The Book of Revelation in the Lectionary

Our Wednesday Night CCM Scripture Study (Wednesdays, 7:30pm) is on The Book of Revelation, which is a rare text to be a part of the Lectionary for the Mass. But it is read under some circumstances and here are some of the notable moments and feasts when that happens.

The Chrism Mass on Thursday of Holy Week
Revelation 1:5-8 is the second reading at this Mass at which the Bishop blesses the Oil of the Sick and the Oil of Catechumens and consecrates the Chrism. The reading is likely included at this mass—which is to be “a manifestation of the Priests’ communion with their Bishop” and at which the Bishop is urged to make his homily “about priestly anointing”—is likely included because it lauds Christ “who has made us into a Kingdom, priests for his God and Father.”

It is the second reading for the Sundays of Easter, Year C, and in Year II it is the “Epistle”/First Reading for the weekday masses of the Thirty-Third and Thirty-Fourth Weeks of Ordinary time.

The Assumption of the Blessed Virgin Mary (Aug 15)
At the Mass During the Day, the first reading is Revelation 11:9a; 12:1-6a, 10ab, John’s vision of the “woman clothed with the son” that Catholics have typically associated with Mary and The Church (because images/symbols in Revelation are always multivalent). With the juxtaposition of v. 11:19, the pericope strongly connects “the ark of his covenant” which appears in heaven with the woman. This reading is also an option in the Common of the Blessed Virgin Mary during Easter.

St Bartholomew, Apostle (August 24)
Rev 21:9b-14 describes the city Jerusalem descending from heaven whose foundation is made up of twelve “courses of stones” on which are inscribed “the twelve names of the twelve Apostles of the Lamb” of which, Bartholomew was. This brings up the interesting point that if you count up everyone whom the Church names “apostle” you get more than Twelve (Judas, whom we’re not counting, was replaced by Matthias then you have at least Paul and Bartholomew bringing named “apostles” to 14).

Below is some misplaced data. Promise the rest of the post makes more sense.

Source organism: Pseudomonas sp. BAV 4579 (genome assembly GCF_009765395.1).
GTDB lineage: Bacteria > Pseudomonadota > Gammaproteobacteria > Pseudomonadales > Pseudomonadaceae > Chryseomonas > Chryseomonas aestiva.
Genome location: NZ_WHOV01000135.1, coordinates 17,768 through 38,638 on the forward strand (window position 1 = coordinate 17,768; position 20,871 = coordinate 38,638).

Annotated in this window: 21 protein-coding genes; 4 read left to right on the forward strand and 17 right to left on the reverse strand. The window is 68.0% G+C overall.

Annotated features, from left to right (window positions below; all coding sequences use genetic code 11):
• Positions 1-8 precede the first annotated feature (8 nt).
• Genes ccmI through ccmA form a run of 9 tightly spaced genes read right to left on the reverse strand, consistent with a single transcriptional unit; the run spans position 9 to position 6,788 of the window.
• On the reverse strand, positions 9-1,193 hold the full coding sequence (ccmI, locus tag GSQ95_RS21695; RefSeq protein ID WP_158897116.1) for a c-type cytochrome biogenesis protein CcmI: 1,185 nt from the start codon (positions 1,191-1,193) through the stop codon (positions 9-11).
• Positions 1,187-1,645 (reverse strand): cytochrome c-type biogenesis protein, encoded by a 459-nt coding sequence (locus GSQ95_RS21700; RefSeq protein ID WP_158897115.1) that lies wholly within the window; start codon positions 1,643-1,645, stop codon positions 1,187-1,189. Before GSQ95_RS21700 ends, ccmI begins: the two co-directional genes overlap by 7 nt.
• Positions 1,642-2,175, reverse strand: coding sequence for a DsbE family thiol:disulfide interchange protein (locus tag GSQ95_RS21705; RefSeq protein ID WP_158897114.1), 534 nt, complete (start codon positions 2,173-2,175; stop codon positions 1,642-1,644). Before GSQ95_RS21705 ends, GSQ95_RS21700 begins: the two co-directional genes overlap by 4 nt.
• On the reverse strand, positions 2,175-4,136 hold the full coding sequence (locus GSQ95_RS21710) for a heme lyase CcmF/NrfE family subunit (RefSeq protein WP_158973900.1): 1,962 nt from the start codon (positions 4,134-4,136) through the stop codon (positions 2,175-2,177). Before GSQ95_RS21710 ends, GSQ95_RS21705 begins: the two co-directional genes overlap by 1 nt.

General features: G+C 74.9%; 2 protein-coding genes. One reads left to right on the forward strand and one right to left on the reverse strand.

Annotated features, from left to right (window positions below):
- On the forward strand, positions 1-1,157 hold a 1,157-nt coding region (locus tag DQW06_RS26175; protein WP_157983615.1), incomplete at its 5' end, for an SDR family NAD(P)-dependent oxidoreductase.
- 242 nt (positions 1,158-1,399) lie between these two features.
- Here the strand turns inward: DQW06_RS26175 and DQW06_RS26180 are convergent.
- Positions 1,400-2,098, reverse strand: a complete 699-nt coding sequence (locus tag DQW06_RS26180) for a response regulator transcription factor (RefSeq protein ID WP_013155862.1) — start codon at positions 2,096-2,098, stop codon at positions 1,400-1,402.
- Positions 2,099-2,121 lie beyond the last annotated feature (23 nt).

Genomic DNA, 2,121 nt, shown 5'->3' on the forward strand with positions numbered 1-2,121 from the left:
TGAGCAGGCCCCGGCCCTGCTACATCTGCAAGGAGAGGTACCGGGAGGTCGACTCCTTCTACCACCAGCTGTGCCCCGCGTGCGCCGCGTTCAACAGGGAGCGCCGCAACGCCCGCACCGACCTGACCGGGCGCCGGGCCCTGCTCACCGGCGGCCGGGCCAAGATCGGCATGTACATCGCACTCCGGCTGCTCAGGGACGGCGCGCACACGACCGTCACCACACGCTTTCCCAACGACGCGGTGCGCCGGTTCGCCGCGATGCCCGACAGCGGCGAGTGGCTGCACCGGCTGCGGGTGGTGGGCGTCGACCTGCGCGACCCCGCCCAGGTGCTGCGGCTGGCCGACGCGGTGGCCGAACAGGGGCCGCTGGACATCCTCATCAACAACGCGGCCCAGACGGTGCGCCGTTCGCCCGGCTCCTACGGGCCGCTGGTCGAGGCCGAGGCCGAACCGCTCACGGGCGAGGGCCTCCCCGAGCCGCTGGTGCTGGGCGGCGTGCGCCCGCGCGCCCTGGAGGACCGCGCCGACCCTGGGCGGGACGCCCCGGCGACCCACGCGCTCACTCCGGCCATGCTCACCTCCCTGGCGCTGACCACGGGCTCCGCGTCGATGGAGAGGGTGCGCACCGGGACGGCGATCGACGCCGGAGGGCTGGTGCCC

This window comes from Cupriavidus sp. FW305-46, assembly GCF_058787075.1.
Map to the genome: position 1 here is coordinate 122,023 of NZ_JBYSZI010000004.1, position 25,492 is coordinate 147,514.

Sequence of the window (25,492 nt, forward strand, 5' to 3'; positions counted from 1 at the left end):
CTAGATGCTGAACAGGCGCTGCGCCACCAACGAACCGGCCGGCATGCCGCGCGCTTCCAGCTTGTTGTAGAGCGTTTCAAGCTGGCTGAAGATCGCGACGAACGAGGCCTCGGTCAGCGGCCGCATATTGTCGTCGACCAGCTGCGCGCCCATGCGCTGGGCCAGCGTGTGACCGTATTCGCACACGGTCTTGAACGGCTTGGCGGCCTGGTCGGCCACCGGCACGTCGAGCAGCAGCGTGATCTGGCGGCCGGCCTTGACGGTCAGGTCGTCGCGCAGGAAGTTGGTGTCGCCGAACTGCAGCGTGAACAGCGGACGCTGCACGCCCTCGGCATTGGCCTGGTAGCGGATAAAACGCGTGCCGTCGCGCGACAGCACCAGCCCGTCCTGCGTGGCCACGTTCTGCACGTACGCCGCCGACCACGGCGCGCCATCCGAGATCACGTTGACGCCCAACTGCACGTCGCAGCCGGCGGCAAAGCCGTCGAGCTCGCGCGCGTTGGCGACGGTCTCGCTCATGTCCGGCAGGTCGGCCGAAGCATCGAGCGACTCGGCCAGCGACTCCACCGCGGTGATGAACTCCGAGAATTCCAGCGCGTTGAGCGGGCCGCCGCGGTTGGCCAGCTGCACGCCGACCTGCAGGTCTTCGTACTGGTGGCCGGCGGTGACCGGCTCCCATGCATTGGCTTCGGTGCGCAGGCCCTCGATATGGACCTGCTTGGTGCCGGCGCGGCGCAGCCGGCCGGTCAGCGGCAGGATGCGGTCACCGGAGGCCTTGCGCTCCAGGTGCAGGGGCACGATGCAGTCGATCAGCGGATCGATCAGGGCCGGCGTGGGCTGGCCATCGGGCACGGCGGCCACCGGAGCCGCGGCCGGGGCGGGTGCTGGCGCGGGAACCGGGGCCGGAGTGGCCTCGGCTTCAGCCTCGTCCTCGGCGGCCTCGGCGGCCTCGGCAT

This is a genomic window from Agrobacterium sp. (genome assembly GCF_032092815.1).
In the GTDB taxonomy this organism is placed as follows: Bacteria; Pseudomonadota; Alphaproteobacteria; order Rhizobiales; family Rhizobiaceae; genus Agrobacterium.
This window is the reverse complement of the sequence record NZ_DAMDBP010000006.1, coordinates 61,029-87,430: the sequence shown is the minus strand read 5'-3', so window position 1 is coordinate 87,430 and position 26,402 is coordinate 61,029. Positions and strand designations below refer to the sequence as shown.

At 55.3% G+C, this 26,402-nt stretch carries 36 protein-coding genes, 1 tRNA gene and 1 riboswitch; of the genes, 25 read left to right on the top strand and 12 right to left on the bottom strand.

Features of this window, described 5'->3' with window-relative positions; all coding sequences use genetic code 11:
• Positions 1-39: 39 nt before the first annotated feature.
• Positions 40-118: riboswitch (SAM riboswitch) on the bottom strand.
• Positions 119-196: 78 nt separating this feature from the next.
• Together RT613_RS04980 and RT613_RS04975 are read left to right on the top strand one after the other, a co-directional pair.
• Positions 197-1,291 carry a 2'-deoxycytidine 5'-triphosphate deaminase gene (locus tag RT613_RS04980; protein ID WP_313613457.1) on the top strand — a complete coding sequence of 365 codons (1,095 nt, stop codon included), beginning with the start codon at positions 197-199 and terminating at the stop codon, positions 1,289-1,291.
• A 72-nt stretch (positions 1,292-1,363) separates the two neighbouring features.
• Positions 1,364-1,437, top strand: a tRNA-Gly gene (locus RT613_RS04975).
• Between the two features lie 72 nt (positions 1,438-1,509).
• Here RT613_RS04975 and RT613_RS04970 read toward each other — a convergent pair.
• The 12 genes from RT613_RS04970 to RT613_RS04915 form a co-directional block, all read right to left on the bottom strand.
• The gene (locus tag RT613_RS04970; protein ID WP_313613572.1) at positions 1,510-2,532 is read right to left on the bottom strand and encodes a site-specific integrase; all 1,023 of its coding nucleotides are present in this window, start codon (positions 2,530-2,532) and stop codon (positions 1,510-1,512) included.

Saints Michael, Gabriel, and Raphael, Archangels (Sept 29)
Rev 12:7-12ab is the 2nd option for the First reading of this feast. Within the story of the woman clothed with the sun (see above), occurs the confrontation between the archangel Michael and the dragon. At the conclusion of this battle the ancient serpent and its angels are thrown down to earth. Notably, Michael is not specifically mentioned as the actor here, and even if he was the glory is given to Jesus, for it is sung “they conquered him by the Blood of the Lamb”.

Solemnity of All Saints (Nov 1)
Revelation 7:2-4, 9-14 is the first reading of the Solemnity. This pericope includes the vision of the “one hundred and forty-four thousand” of the children of Israel and the “great multitude” from every nation, race, people and tongue who worship God before the throne—of vision of the uncountable array of saints in Heaven.

Some other times when Revelation is read
A lot of the following are only options during Easter. Easter is the preeminent season for the Book of Revelation.

  • COMMONS – On the Anniversary of the Dedication during the season of Easter Rev 21:1-5a (God will wipe every tear from their eyes) OR 21:9-14 (I will show you the bride, the wife of the Lamb.) are options
  • Common of the BVM during Easter can use the A woman clothed with the sun … reading from the Assumption or God will wipe every tear … from above.
  • For the Common of Martyrs during Easter readings from Rev 7, Rev 12 and Rev 21 are options
  • Common of Virgins & Holy Men and Women during Easter: Rev 19:1, 5-9a; Rev 21:1-5a (REv 3:14b, 20-22 is another option for Holy M&W)
  • RITUAL MASSES – In the Ritual Mass for the Celebration of Marriage Rev 19:1, 5-9a is an option
  • At the Dedication of a Church and Altar, Rev 8:3-4 is an optional reading
  • At Masses for the Dead Rev 20:11-21:1 and Rev 21:1-5a, 6b-7 may be used during Easter

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A ministry of the Diocese of Charlotte, serving the Catholic communities at Asheville-Buncombe Technical College, Mars Hill University, Warren Wilson College, and UNC-Asheville.